A central venous catheter is, in many ways, an amazing medical innovation— but it took insights from the social sciences, not the medical sciences, to make it safe to use. The catheter, known informally as a central line, is a narrow tube inserted into a large vein, which allows doctors to deliver drugs and fluids rapidly to a patient in the intensive care unit, where every minute counts. But central lines can get infected, and when that happens, they can be conduits for bacteria or fungi to go straight into the bloodstream, causing sepsis, organ failure, and even death.
Physicians have long considered lethal infections to be an inevitable risk of central lines. But these are not small risks. According to surgeon and author Atul Gawande, about 4 percent of central venous catheters become infected every year, involving about 80,000 patients. These infections, he writes, are expensive to treat and are fatal up to 28 percent of the time, “depending on how sick one is at the start.” If an innovation could be found to lower those rates, the impact on both quality of life and health care costs would be huge. It would also represent a significant step in medical progress—and, just possibly, in non-medical settings as well.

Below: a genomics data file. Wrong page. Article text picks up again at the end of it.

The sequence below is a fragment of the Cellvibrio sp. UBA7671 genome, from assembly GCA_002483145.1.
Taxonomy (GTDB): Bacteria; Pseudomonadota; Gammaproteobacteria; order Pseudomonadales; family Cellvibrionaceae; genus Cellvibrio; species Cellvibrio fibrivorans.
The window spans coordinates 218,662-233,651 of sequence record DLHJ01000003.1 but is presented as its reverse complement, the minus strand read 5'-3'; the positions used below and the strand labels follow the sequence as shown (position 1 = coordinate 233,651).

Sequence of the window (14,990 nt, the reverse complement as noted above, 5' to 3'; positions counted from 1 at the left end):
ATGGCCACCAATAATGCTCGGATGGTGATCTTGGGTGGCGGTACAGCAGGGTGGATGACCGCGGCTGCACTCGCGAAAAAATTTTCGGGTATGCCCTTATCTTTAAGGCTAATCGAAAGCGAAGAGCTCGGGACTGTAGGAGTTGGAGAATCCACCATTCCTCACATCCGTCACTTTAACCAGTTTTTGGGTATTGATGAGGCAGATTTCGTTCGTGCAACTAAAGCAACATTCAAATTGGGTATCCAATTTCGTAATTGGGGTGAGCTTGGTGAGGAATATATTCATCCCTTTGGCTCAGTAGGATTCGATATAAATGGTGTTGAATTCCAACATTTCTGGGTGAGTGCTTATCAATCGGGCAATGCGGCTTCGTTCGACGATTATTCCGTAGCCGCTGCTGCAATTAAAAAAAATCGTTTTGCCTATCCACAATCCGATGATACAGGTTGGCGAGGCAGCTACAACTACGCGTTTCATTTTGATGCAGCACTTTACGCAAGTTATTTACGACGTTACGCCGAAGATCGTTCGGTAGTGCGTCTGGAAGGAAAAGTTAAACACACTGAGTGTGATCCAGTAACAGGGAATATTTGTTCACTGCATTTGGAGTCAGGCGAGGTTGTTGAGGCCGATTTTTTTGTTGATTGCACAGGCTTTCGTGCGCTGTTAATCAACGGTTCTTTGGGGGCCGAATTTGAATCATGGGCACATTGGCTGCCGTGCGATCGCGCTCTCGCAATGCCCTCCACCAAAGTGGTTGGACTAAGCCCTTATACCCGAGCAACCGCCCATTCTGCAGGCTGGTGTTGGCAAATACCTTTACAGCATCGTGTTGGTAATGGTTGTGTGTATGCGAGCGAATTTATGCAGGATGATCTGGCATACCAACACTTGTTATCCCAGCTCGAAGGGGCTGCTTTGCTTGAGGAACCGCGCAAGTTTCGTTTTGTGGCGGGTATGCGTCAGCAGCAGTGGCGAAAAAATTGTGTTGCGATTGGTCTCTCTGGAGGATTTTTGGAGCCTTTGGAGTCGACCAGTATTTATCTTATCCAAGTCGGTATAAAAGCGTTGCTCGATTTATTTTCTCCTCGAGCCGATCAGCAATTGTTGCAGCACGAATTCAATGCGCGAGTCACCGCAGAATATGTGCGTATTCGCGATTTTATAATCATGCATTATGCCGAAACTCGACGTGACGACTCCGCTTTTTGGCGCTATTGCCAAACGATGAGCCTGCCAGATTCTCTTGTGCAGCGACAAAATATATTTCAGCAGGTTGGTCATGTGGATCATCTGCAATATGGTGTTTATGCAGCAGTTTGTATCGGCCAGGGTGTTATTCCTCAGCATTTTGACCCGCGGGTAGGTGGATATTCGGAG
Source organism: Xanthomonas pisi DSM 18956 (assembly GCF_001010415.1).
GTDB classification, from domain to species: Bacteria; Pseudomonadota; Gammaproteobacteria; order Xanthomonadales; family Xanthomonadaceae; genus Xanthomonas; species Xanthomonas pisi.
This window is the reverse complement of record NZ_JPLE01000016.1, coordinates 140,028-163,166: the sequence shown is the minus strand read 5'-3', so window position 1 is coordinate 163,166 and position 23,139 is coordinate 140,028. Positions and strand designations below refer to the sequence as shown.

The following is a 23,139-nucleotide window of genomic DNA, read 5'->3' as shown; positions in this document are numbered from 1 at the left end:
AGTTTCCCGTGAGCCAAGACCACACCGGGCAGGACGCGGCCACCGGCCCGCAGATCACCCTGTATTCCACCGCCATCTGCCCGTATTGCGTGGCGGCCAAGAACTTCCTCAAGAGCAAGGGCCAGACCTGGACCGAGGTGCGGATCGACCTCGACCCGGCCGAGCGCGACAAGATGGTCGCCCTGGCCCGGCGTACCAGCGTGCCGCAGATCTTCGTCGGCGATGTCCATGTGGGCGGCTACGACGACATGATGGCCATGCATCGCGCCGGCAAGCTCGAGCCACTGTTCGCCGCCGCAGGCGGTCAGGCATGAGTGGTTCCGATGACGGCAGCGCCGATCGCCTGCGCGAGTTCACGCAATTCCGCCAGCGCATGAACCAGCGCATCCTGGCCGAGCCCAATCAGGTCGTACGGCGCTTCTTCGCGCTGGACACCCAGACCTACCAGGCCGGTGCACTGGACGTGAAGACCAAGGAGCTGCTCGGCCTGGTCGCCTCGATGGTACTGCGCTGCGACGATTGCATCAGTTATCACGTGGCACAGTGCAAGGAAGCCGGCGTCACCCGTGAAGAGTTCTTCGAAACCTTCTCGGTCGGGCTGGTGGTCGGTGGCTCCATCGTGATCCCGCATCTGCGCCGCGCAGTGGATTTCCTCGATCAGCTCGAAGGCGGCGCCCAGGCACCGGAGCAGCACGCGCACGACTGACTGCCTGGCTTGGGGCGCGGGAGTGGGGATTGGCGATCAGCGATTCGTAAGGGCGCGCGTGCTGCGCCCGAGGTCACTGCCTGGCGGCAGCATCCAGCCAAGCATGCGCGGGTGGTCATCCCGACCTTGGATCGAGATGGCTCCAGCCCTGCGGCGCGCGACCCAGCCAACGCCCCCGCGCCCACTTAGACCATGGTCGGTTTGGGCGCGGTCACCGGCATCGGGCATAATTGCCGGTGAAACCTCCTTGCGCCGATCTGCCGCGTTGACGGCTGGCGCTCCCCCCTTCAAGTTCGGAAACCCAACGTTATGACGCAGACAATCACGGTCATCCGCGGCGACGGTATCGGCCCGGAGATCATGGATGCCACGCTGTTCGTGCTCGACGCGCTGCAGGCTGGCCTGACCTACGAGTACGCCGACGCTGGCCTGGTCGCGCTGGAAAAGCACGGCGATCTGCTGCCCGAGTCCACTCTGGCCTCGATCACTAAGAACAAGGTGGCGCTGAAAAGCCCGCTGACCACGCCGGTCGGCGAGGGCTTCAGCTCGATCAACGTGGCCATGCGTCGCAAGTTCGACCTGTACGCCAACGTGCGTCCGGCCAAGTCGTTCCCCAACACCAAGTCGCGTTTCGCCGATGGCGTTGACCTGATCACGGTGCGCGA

Peter Pronovost, a critical-care specialist at the Johns Hopkins University School of Medicine in Baltimore, thought of central line infections not as an inevitable risk but as a problem to be solved. In the early 2000s it occurred to him that if just a few steps were followed every time a central line was inserted, the prevailing narrative about central line infections could be changed from “these infections are inevitable” to “they can and must be prevented.”